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Are we in a Housing Bubble?

Dated: April 18 2021

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Are we in a Housing Bubble?

Some of you may look at this graph and say we are in another bubble. After all, home values are increasing at an annual rate of 26%, not far off the 30% we saw in 2005. You may also say “there is no way this growth is sustainable”, “People are overpaying for homes”, “How can people even afford these prices?”. And you would be partially correct. But bubbles have more to do with home affordability and less to do with home values. Take a look at the graph below. There is no bubble. Except if you look closely at the end of the graph, you will see a sharp increase. That is the start of the housing bubble that we are currently in.

Why does affordability matter?

Buyer demand is tied to affordability. When homes are more affordable, more buyers can qualify for a mortgage. When more buyers qualify for a mortgage, there are more buyers in the market to buy homes. The increase in buyer demand increases home values. And as we will soon find out, the opposite is also true.

What will pop the bubble?

Interest rates.

Home values have increased over 20% since COVID hit, but buyers have not felt the increase in their mortgage payments. Why? Because interest rates have been at record lows. In January 2020, the median sales price was $225,000 and the average interest rate was 3.62%. This would have giving you a mortgage payment of $1047.54. In January of 2021, the median sales price was $269,000 and the average interest rate was 2.74%. This gives you a mortgage payment of $1120.32. So even though home values increased 19.6%, your mortgage payment only increased by 6.9%. Coincidently, home values were increasing at 7% the years prior to COVID. Let’s take a look at what happens when rates return to 3.62% and assume home values increase at the same rate. In January 2022, the median sales price will be $321,724. Your mortgage payment will be $1497.85. That’s an increase of 33.7%. That is when we will see buyer demand start to fall. With less buyer demand, home values will start to drop. As home values start to drop, homeowners will start to sell their homes increasing the supply causing home values to drop more.

When will interest rates increase?

Interest rates have already started to climb. The average interest rate in February was 2.81%. In March, it jumped it 3.08%. And they will continue to climb. Keep an eye on the 10-year treasury note. As it increases, as will interest rates. My prediction is that the 10-year treasury note will hit 2 and interest rates will hit 4% this of summer. Once this happens, the Federal Reserve will reimplement Operation Twist to drive interest rates back into mid 3s. But this will only be a temporary fix. Buyer demand will start to decline.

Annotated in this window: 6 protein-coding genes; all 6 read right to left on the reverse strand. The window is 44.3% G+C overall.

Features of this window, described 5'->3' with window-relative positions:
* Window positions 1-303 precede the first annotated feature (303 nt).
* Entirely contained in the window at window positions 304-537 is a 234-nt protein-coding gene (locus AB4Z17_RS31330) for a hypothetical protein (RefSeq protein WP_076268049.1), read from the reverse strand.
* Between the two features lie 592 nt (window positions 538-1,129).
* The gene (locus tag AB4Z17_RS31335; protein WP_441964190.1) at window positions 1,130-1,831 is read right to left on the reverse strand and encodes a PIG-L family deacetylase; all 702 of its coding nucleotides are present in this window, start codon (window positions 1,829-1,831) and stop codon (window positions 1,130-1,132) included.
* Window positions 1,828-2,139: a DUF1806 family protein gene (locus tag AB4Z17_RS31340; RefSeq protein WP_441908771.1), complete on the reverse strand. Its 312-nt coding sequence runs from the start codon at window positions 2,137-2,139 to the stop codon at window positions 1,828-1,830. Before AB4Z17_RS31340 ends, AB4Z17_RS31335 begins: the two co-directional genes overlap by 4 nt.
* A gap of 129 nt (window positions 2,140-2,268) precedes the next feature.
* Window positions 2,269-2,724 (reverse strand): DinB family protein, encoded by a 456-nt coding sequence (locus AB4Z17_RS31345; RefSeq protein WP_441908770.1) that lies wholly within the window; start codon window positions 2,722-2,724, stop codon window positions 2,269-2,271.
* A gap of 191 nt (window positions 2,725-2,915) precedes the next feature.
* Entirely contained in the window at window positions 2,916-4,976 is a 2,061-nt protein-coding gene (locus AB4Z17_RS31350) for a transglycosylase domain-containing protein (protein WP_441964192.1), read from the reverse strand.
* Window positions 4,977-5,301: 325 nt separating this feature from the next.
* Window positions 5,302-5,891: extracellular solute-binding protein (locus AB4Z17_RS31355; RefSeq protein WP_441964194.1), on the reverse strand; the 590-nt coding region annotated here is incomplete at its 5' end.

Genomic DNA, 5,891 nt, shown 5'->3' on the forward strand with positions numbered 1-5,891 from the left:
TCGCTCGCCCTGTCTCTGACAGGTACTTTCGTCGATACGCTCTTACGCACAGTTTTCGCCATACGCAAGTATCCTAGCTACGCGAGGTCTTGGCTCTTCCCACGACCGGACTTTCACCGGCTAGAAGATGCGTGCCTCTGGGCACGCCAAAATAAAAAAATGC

Future Interest Rates

When will the bubble pop?

The Tucson housing market has less than two weeks of inventory, an all-time low. If inventory increased by 10x, we would still be in a seller’s market. If the rate of new listings increased to 30% more than normal, and the rate of buyer’s buying homes dropped 30% less than normal, it would take almost a year for the seller’s market to end.  So even after interest rates start increasing, it will take time before we start seeing prices fall. My prediction is that one year after the average interest rate hits 3.5%, we will reach the top of the bubble. Summer 2022.

Future Home Values

How much will prices go down?

The amount that prices will fall ultimately depends on how high the market goes prior to turning. My prediction is for the median sales price to return to around $280k. This is because over the last 30 years, the average mortgage payment has typically stayed between $1200-$1300, after adjusting for inflation. And $280k at 3.62% would put us around $1250/mo. This is assuming inflation does not get out of hand and stays under 3%, which I believe it will. If inflation does take off, this number will be much higher, and we may not even see a price drop.

What about the wave of foreclosures?

They are not coming. This is a big myth being spread by those who do not fully understand how debt forbearance and foreclosures work. There are currently 2.5 million homeowners enrolled in a mortgage forbearance program. However, these homeowners have options other than foreclosure. You can find these options here. If the borrower does not qualify for one of those options, they may enter the foreclosure process. But that process is not immediate, in Arizona it takes at least 90 days. So those who still have equity in their home, an estimate 97% of them do, will just sell their home, and pay off the loan, avoiding foreclosure. So, of those 2.5 million homeowners who are in debt forbearance, maybe 10% will start the foreclosure process, and of those 250,000, maybe only 5% will actually be foreclosed on. This is not enough to have an affect on the market.

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